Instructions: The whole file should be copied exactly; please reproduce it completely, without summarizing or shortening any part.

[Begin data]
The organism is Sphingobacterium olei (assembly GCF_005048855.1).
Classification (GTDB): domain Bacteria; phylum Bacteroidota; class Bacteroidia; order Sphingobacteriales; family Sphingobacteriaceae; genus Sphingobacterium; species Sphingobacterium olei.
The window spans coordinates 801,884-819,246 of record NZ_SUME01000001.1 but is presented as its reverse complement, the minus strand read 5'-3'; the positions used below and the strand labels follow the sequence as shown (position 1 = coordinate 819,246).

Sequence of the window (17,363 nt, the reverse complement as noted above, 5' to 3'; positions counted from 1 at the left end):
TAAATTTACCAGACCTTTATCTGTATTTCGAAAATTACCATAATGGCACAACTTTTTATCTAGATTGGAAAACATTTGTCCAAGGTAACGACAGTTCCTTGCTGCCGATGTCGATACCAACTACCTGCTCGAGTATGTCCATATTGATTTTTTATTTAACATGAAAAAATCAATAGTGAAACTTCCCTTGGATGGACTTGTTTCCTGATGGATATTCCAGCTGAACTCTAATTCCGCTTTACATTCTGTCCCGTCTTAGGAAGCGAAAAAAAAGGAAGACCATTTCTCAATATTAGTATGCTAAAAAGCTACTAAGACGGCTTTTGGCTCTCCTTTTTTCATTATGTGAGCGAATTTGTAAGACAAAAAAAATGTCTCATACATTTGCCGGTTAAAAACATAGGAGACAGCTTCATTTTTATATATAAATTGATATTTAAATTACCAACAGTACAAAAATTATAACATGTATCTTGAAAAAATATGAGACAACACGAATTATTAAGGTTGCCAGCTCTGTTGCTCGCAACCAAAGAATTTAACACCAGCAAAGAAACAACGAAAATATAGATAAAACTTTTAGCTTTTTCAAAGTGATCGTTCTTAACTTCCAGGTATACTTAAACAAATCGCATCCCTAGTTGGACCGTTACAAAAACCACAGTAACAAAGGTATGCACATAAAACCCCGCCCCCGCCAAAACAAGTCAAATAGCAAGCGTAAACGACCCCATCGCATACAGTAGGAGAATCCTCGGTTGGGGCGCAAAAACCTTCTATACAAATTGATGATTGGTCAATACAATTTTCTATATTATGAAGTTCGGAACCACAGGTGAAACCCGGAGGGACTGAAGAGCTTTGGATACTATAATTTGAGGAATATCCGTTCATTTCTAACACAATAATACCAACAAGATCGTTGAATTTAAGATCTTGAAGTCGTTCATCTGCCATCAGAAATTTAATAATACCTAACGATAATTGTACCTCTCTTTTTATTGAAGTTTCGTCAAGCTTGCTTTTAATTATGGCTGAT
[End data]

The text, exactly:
The organism is Sphingobacterium olei (assembly GCF_005048855.1).
Classification (GTDB): domain Bacteria; phylum Bacteroidota; class Bacteroidia; order Sphingobacteriales; family Sphingobacteriaceae; genus Sphingobacterium; species Sphingobacterium olei.
The window spans coordinates 801,884-819,246 of record NZ_SUME01000001.1 but is presented as its reverse complement, the minus strand read 5'-3'; the positions used below and the strand labels follow the sequence as shown (position 1 = coordinate 819,246).

Sequence of the window (17,363 nt, the reverse complement as noted above, 5' to 3'; positions counted from 1 at the left end):
TAAATTTACCAGACCTTTATCTGTATTTCGAAAATTACCATAATGGCACAACTTTTTATCTAGATTGGAAAACATTTGTCCAAGGTAACGACAGTTCCTTGCTGCCGATGTCGATACCAACTACCTGCTCGAGTATGTCCATATTGATTTTTTATTTAACATGAAAAAATCAATAGTGAAACTTCCCTTGGATGGACTTGTTTCCTGATGGATATTCCAGCTGAACTCTAATTCCGCTTTACATTCTGTCCCGTCTTAGGAAGCGAAAAAAAAGGAAGACCATTTCTCAATATTAGTATGCTAAAAAGCTACTAAGACGGCTTTTGGCTCTCCTTTTTTCATTATGTGAGCGAATTTGTAAGACAAAAAAAATGTCTCATACATTTGCCGGTTAAAAACATAGGAGACAGCTTCATTTTTATATATAAATTGATATTTAAATTACCAACAGTACAAAAATTATAACATGTATCTTGAAAAAATATGAGACAACACGAATTATTAAGGTTGCCAGCTCTGTTGCTCGCAACCAAAGAATTTAACACCAGCAAAGAAACAACGAAAATATAGATAAAACTTTTAGCTTTTTCAAAGTGATCGTTCTTAACTTCCAGGTATACTTAAACAAATCGCATCCCTAGTTGGACCGTTACAAAAACCACAGTAACAAAGGTATGCACATAAAACCCCGCCCCCGCCAAAACAAGTCAAATAGCAAGCGTAAACGACCCCATCGCATACAGTAGGAGAATCCTCGGTTGGGGCGCAAAAACCTTCTATACAAATTGATGATTGGTCAATACAATTTTCTATATTATGAAGTTCGGAACCACAGGTGAAACCCGGAGGGACTGAAGAGCTTTGGATACTATAATTTGAGGAATATCCGTTCATTTCTAACACAATAATACCAACAAGATCGTTGAATTTAAGATCTTGAAGTCGTTCATCTGCCATCAGAAATTTAATAATACCTAACGATAATTGTACCTCTCTTTTTATTGAAGTTTCGTCAAGCTTGCTTTTAATTATGGCTGAT